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Hey Chris!
Tim Donnelly here, from waay back from the class of 04. How are things working out with the new dean? I (and a bunch of other alums) were sad to hear about Reese's death. His class was a hoot, and he left us with some great memories from his days in the biz.

As for me, I just left Hilton Head Island after spending four years working for The Island Packet newspaper there. It was a great experience overall, and I got a lot of great clips out of it, learned some lessons. But the bottom began falling out very quickly for us and all the rest of the McClatchy papers, and I could clearly see the writing on the wall. My frustration mounted as I watched our publisher keep the cut cut cuts coming with no attempt a comprehensive strategy to fight our way through the morass of the industry's decline (cutting the way out of the problem has yet to work for any paper, I've noticed). I had a few job offers from other newspapers including the Tribune-owned Daily Press in Va., but couldn't shake the feeling like it would be the same set of problems in a different location -- a feeling reinforced a few months later when Tribune declared bankruptcy. So I decided I would pick up and move to New York and find my way into some new journalism ventures that would be less stuck in old models like newspapers and look more toward the future. Throw in some occassional freelance work and lots of rejection letters and that, more or less, is where I am now.

This kind of ties into the serious question that prompted this email. I have a blog called Inverted Soapbox that's mostly just for fun, though occasionally I dabble in serious issues. I put up a post the other day about the listing of "The Good Ol Days" as an item on that site Stuff Journalists Like, asking whether those good old days were really all that good. I made a comment about that I hoped j schools nowadays had become more foward-looking focusing on online stuff instead of recalling glory days and sticking to print models. I got this comment from a current UMD j school student:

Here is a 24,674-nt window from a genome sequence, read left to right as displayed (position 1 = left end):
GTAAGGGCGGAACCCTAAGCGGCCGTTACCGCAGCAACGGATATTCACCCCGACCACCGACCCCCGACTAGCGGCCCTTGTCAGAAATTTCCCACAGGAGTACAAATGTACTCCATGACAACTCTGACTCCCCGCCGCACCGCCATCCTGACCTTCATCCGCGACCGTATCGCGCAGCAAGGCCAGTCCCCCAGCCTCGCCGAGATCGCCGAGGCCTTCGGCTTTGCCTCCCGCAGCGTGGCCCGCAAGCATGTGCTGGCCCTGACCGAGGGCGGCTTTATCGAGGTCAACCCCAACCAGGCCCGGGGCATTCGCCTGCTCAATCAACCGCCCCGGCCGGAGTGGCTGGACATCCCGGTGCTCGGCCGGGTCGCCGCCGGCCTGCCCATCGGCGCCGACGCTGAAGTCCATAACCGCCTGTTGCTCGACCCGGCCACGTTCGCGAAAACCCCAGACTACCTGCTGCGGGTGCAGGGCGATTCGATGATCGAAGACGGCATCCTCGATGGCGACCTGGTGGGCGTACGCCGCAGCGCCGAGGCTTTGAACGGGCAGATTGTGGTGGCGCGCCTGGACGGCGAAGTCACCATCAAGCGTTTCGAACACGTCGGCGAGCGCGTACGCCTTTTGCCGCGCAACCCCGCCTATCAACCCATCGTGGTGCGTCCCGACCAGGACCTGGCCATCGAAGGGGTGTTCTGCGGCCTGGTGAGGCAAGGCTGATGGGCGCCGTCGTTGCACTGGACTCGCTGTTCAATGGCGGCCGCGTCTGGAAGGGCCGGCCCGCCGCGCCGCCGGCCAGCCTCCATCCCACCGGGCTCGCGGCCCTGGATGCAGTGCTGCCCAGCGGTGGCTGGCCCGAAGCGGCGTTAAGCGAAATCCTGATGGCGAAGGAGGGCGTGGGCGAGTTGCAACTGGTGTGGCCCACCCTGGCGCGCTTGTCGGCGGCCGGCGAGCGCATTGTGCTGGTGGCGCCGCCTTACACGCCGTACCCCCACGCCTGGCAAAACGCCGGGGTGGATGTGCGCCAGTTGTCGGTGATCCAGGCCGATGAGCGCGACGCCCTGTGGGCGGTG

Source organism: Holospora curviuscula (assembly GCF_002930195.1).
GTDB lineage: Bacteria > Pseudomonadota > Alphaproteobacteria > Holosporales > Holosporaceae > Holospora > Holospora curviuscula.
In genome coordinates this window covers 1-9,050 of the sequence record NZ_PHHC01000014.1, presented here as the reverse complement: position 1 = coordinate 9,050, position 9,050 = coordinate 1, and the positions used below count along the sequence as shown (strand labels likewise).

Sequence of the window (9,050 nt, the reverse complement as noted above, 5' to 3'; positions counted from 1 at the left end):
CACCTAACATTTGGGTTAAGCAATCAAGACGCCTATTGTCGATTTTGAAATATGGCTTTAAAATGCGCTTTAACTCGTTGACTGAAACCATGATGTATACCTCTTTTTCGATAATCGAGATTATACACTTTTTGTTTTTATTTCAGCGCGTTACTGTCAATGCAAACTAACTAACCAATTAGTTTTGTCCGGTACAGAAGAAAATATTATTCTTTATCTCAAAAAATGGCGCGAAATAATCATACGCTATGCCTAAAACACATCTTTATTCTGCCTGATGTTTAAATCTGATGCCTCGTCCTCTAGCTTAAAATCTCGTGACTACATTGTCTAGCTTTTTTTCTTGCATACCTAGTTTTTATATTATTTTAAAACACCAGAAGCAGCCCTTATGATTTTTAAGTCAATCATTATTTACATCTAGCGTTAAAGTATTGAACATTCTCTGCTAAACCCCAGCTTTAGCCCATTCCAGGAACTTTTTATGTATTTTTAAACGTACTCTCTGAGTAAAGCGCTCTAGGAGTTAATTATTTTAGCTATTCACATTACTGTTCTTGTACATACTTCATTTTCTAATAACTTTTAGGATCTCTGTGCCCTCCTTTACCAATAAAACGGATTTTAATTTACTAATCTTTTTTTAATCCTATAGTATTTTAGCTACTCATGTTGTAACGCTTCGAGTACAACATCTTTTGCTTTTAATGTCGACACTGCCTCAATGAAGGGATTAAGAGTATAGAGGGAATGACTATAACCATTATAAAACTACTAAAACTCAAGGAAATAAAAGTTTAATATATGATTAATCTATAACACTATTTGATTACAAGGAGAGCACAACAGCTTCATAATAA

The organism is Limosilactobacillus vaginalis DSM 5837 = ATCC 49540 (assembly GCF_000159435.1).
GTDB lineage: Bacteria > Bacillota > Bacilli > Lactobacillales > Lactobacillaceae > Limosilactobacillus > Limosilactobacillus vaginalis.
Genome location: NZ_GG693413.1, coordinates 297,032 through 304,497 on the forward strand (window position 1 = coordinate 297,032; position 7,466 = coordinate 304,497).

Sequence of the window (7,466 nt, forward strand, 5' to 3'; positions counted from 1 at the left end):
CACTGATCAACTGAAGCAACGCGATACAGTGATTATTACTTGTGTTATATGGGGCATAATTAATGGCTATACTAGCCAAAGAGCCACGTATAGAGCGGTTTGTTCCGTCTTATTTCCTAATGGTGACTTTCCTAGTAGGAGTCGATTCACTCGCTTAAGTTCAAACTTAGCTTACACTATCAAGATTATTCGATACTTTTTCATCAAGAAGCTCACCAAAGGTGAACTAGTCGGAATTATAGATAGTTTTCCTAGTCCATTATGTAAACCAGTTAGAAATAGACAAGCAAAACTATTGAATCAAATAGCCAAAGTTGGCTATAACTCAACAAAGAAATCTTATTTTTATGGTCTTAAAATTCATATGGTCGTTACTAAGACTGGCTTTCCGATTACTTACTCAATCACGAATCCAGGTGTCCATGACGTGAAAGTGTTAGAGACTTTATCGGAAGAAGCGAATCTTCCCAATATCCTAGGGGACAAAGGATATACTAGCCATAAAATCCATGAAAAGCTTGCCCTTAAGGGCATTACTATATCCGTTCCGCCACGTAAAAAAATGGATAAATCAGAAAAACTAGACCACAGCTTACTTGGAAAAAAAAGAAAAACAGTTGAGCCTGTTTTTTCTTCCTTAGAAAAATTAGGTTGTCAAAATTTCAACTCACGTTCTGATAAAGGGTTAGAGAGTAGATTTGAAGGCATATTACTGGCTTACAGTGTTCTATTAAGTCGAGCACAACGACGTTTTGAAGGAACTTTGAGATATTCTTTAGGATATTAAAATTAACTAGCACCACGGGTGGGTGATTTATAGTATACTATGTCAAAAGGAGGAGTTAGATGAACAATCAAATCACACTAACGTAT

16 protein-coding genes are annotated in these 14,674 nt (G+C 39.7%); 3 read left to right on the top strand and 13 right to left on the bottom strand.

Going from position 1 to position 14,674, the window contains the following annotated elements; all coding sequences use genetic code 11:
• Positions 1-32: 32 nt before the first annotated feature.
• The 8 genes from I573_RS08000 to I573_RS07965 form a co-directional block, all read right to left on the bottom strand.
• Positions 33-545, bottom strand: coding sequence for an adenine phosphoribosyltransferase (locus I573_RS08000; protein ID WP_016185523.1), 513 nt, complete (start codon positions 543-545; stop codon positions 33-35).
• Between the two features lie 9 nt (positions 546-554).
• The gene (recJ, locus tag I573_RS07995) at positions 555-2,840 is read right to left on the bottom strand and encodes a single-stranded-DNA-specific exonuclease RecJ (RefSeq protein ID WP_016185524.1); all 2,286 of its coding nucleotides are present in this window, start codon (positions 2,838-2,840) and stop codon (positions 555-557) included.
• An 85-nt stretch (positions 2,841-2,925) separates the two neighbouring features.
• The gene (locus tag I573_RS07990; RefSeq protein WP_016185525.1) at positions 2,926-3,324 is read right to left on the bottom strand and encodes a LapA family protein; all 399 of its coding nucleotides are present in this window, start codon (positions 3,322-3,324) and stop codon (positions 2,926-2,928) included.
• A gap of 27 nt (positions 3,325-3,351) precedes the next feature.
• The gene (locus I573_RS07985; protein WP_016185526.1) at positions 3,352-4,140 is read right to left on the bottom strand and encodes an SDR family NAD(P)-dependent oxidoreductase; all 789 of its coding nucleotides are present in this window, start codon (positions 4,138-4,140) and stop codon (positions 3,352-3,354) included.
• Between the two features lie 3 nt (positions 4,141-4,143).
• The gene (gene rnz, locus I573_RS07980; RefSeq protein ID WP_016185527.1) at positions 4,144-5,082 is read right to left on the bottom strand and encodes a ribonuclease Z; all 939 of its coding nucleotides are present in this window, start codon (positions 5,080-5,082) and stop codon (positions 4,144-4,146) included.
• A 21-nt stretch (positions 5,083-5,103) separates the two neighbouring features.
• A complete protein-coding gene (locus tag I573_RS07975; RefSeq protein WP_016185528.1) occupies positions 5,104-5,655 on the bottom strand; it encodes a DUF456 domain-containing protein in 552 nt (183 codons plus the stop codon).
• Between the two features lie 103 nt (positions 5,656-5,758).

Online journalism in college classrooms? Certainly not at UMD. I'm going to be a first semester senior and I JUST was able to get into the online class. There are "advanced" courses, but I'll never be able to take them.

They still don't like giving credit to online-only clips. They still expect everybody to get internships in order to graduate. Nope, I'd say things haven't changed much.

JOUR353 only admits six kids and 355 admits 17. Yes, it's ludicrous. Yes, people are crowding Diamondback GA meetings. I'm on my second try at 320 because I couldn't get enough clips last time. It's absurd and not enough students realize it. Kids are still graduating with virtually no multimedia skills thinking they'll be fine, because that's how the school prepares you. You're preaching to the choir.

Chris, how can this be true? I know it's not your aegis to control the course offerings, but I thought you may have some insight into what the J school is thinking with not expanding its digital, multimedia and web-based journalism reporting options.

When our class graduated, I think we the school offered the same things: the online bureau classes that you oversaw, plus the general (352, I think) class that focused on html and building packages online. Even just those few years ago, no one thought the industry would take such a sharp downturn, and that it would show no signs of stopping until it hit the bottom. But the thought that the school hasn't gone beyond that in the past five years is more than mind-blowing; it's disappointing.